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31 Days to Keep a Tender Heart: October 24

 
When I go out to the waiting room to get a client, I try to always greet them by name and with a smile. As we cover the short distance from the waiting room to my office, I usually ask, “How are you today?” Almost always, my client will respond, “Fine.” Once we are safely inside my office with the door shut, I will ask this question again and my clients are almost never “fine”. They are angry, sad, depressed, terribly anxious, disappointed and uncertain of how to handle all of their “un-fine” feelings.
I really appreciate this exchange with my clients. I have laughed with several of them over how they really aren’t “fine” and why do they say this when it’s not true? But, I understand the problem because I have it too.
Chances are, if you have ever asked me how I am doing, then I probably responded with, “Fine.” And I can guarantee that some of those times, I really was not fine in that moment.
Why do we do this? Why this obsession with being “fine” all the time? Why not share how we are really feeling?
For me, I think that it has to do with my tendency to classify feelings as “good” or “bad”. I think feelings like sad, angry, disappointed, jealous and scared are “bad” and I should not have them. I feel guilty and I think I’m a bad Christian when these feelings bunch up in me. So, I pretend that I don’t feel these feelings. I hide them under the veneer of “fine.” It doesn’t really feel like lying because I’m not pretending that I’m feeling happy or content. I’m just not sharing my feelings honestly. And, I don’t want to have these feelings, so it’s hard to own them.  
I just finished reading chapter 4: with a wink and a smile, hiding behind her fake “fine” with Emily P. Freeman and Grace for the Good Girl. She explores why good girls use “fine” all the time. Emily also writes about the natural swing of emotions that God designed us to have. I underlined almost the whole chapter, but there were two parts that were particularly meaningful to me, so I will quote them here.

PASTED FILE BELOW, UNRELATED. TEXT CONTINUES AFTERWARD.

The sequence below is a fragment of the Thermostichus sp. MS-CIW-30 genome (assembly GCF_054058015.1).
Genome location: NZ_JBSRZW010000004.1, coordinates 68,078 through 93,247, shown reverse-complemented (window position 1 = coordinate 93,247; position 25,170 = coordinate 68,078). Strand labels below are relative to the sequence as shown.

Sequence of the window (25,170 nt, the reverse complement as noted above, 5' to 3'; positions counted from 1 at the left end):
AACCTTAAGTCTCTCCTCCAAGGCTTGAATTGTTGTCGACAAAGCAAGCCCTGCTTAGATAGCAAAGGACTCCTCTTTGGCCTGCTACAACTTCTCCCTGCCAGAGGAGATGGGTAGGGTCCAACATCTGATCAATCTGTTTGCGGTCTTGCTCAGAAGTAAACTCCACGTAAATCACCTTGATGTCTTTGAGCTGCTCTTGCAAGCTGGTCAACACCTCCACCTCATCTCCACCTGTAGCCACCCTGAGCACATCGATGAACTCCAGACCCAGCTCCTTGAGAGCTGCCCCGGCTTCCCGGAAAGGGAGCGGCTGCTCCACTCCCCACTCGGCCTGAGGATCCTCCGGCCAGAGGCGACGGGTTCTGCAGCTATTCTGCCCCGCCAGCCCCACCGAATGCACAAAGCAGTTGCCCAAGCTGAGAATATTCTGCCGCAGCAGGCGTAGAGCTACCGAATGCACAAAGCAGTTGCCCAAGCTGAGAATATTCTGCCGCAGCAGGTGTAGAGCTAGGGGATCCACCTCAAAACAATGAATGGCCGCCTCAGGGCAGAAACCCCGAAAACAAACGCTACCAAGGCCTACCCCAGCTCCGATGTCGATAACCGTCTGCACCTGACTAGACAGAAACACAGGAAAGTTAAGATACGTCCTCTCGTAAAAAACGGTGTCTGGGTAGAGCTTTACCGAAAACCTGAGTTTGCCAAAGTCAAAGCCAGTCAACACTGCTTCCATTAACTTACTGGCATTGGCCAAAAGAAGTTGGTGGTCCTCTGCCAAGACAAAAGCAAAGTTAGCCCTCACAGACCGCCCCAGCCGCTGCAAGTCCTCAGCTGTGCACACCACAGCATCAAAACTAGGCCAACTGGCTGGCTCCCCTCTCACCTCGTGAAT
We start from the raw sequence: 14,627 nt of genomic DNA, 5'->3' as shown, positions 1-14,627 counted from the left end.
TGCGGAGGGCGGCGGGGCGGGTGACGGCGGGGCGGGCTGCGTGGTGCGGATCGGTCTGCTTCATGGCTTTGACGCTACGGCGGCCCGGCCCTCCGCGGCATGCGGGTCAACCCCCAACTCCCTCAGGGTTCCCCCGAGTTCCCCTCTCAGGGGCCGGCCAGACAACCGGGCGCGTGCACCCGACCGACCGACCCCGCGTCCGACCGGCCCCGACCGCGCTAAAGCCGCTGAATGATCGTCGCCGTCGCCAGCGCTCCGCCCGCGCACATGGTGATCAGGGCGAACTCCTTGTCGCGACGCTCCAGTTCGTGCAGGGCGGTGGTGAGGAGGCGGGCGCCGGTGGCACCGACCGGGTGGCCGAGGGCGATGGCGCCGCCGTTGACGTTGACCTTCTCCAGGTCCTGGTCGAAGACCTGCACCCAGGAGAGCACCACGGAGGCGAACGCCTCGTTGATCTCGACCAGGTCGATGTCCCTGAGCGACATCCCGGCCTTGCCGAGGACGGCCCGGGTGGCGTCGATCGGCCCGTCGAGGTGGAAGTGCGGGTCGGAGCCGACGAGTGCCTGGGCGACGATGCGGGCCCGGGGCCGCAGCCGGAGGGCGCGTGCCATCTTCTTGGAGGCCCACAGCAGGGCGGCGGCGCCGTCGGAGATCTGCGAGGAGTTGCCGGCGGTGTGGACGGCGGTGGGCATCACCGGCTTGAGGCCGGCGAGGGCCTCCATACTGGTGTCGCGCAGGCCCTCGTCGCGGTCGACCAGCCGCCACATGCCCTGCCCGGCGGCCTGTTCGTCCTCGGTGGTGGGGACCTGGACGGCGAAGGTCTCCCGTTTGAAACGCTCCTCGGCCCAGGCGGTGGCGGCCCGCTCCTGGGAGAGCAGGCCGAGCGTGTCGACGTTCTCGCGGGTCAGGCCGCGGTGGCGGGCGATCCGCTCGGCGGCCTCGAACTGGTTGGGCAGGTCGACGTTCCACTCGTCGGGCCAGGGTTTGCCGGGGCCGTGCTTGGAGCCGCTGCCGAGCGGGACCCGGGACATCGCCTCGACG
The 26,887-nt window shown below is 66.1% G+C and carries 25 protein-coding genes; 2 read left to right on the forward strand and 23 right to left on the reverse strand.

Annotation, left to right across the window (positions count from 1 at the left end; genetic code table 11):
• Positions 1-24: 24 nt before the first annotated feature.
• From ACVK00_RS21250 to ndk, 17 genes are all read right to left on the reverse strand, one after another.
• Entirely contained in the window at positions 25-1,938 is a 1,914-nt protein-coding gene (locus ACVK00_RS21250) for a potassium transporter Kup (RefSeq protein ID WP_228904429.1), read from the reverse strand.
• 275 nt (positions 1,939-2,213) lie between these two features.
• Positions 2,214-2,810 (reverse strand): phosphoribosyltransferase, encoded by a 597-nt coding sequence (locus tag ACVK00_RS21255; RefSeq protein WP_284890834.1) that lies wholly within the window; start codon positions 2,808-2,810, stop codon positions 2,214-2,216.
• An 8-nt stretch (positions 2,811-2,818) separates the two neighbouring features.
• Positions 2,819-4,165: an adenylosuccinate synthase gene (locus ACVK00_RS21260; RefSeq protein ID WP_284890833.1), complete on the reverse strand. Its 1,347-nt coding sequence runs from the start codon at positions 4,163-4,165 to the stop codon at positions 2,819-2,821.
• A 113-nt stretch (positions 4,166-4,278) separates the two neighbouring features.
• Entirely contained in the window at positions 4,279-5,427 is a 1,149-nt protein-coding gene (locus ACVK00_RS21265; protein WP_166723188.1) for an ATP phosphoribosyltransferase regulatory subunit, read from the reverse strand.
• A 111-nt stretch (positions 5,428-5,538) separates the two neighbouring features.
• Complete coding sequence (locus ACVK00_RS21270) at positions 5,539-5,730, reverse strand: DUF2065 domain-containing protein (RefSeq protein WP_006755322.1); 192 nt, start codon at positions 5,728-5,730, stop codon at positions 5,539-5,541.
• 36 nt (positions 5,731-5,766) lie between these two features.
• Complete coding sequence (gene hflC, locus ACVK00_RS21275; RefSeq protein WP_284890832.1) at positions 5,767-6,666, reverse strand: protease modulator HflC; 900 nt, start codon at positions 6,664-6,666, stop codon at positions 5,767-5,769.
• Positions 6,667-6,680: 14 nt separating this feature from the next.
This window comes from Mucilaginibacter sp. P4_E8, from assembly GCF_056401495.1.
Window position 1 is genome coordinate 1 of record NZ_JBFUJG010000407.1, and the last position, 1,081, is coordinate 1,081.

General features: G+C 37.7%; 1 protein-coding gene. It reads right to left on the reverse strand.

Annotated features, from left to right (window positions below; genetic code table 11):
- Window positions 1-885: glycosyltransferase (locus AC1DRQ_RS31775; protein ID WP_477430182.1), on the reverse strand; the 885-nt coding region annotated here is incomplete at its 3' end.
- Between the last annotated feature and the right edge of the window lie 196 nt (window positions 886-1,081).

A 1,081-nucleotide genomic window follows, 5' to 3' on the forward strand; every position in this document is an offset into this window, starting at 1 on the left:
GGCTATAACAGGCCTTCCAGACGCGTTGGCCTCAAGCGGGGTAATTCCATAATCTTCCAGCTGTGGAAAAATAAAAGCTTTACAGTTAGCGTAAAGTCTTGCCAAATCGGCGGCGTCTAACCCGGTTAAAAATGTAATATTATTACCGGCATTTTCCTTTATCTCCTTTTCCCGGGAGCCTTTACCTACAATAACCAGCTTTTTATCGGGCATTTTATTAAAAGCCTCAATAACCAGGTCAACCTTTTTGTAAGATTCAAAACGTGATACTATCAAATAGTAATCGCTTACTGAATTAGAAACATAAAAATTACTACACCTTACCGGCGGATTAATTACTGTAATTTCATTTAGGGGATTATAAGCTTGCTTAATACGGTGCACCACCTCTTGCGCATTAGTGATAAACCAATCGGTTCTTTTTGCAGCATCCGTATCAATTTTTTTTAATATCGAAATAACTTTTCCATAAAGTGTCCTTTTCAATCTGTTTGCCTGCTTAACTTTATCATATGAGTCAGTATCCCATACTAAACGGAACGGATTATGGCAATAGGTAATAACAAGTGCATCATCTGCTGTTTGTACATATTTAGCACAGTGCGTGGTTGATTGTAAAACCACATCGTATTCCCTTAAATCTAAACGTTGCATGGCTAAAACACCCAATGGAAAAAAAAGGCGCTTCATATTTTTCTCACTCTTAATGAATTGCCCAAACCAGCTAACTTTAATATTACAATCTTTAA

So often I feel embarrassed or guilty over my humanness, but our emotions and experiences are all a part of that swing.
Trying not to experience the whole spectrum of emotions is like trying to be inhuman.
Our fluctuating humanness is there on purpose, to remind us of our need and draw us to the One who can meet it. We don’t have to figure out the whys and the origins of every swinging emotion. But it is so important that we admit they are there. To embrace the color and fullness of our emotional, un-fine state is to open wide enough to receive compassion and grace. Only then will we be able to offer that same compassion and grace to others in honest and authentic ways.
To be able to receive and extend compassion and grace sounds wonderful to me. I guess I will have to start embracing my humanness and the color and fullness of my emotional, un-fine state then.
Still Counting Gifts:
·         #592: Enough perseverance (or foolishness) to do the 30 day shred video this morning
·         #593: When my dad made extra coffee just for me
·         #594: Turning getting ready into worship
·         #595: Finally being on time this 3rd week of the Zechariah study!
·         #596: How God knows exactly what I need on a daily basis and clients will cancel and open up time in my schedule just when I need it
·         #597: The work in me that still needs to be done is God’s responsibility
·         #598: When my office becomes a prayer closet
·         #599: I can still see fall colors right outside my window
·         #600: God’s love, goodness and faithfulness are all toward me
·         #601: Today, I am really enjoying my life, just as it is

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